Bam. Everything I ever wanted. And it wasn’t until later that I realized how much I took it all for granted. I don’t know what I would’ve done if it hadn’t happened like that… I think I had been assuming all along, “Of course it’s going to happen this way.” (Which, cue the “a-ha!” moment, probably explains why I reacted to infertility like being run over by a truck.) I was spoiled by God. I had gotten everything I’d ever wanted, and hadn’t really even prayed for it.
So then there’s this thought. The things you take for granted someone else is praying for. And I recall the initial months after college, when my gratitude finally caught up with me. I had several close friends who were single, and it was painful for them. They were trying to figure out how their life was going to go when their plan wasn’t happening. I don’t want this post to read like: Well, at least you’re not single. What I mean is, for the first time I can really relate to the feelings they would confess to me, and it pushes me to stop taking my marriage for granted. They were terrified as each passing month and year felt like their life slipping away without them. They were praying, How long, O Lord? as He seemed to stand by silent. They felt like lesser people. They felt passed-by. They wavered between moving forward whole-heartedly with the hand they were being dealt, and waiting patiently for God to still come through. Some of them still are.
And now that I know what that really feels like, I’m ashamed it’s taken me this long to be truly grateful. And I’m grateful for the reminder to look around in my life for other trials God has spared me from — which I overlooked, because I was too spoiled to consider it. This chance for ministry, these material things, a healthy, loving family back in America. I could count them all here, but it would be too personal.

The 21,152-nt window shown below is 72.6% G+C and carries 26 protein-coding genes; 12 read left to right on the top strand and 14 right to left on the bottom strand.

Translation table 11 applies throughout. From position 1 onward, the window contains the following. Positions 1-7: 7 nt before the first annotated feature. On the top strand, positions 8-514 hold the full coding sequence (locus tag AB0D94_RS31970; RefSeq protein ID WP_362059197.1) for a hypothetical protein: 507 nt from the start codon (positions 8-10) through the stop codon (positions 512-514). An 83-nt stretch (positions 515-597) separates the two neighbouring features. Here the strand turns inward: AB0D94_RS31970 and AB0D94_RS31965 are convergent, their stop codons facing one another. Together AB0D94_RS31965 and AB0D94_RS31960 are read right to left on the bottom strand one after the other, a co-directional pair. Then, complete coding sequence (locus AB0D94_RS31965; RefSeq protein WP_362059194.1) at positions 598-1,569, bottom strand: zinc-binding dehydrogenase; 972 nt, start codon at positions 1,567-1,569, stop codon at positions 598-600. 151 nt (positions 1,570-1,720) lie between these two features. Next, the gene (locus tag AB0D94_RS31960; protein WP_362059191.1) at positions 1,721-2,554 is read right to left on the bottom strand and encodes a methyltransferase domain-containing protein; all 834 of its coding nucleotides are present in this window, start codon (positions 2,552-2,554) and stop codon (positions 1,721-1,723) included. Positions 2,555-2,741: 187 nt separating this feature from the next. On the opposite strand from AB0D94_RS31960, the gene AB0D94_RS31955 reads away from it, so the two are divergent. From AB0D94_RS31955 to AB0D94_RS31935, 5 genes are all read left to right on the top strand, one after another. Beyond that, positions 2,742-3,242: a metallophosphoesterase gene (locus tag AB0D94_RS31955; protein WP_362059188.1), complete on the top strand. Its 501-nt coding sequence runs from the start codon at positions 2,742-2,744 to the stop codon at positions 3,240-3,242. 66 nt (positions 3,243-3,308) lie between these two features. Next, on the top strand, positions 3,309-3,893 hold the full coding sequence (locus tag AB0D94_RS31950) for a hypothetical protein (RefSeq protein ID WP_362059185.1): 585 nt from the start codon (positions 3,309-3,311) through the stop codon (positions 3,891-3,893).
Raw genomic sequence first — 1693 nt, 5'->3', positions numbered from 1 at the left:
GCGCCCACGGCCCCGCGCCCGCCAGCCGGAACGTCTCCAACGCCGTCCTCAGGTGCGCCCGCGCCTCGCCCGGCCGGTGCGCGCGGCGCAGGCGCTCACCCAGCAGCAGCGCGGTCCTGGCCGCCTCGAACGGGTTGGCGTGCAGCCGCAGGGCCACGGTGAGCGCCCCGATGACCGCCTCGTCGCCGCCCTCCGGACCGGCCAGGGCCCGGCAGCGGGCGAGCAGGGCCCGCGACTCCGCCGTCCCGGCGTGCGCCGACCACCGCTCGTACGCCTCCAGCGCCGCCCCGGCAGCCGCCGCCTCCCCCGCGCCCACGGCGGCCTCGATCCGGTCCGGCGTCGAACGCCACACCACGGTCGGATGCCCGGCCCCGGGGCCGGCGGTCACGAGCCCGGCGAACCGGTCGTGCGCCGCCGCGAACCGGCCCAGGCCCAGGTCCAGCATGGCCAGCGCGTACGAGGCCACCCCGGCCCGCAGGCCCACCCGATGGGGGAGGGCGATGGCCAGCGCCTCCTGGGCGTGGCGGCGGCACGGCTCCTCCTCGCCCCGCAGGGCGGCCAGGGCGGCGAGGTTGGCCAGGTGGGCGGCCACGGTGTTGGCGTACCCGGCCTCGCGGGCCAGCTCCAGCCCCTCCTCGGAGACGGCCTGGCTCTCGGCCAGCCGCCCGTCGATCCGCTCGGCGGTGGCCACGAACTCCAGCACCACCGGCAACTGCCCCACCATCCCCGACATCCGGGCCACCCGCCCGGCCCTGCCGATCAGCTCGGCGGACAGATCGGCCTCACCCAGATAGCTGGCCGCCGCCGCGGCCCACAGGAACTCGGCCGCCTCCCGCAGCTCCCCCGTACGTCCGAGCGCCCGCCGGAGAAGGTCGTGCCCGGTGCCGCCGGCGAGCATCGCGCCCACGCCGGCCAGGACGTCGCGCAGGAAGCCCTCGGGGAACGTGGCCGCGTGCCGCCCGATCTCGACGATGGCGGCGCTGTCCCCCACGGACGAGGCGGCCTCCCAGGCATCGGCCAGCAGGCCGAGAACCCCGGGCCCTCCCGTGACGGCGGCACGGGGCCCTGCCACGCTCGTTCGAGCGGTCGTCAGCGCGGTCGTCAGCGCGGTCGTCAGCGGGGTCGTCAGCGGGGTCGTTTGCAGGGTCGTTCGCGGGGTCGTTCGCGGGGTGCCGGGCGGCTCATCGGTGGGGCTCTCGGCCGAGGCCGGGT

I hope God can use my reflections to challenge you as well — which things are you taking for granted that are currently someone else’s trial?
I really appreciated this blog post. You should definitely start following L.Berrus – always meaningful, biblical, and real!
Not too long ago, I came across the narrative of Jacob, Rachel, and Leah in Genesis 29:31-30:24. Though I have read this story many times, I was struck by a few things I had never noticed before in regard to Rachel’s infertility. While there are several very positive examples in Scripture of women who struggled with infertility, the story of Rachel stands out as a negative example. Even though her reaction to barrenness wasn’t godly, there are several important and valuable lessons we can learn from her poor handling of the situation.
God’s Sovereignty Over the Womb
One thing that is important to note is that it was the Lord who closed Rachel’s womb (Gen. 29:31). Throughout Scripture, we see that the fruit of the womb is either granted or withheld through the divine providence and wisdom of God. Though it can be hard to accept in the midst of…
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I’m not always sure what a Sermon Jam is, other than a sermon clip set to music, but I like them so whatever. Here’s a perfect one for us, from Pastor Matt Chandler.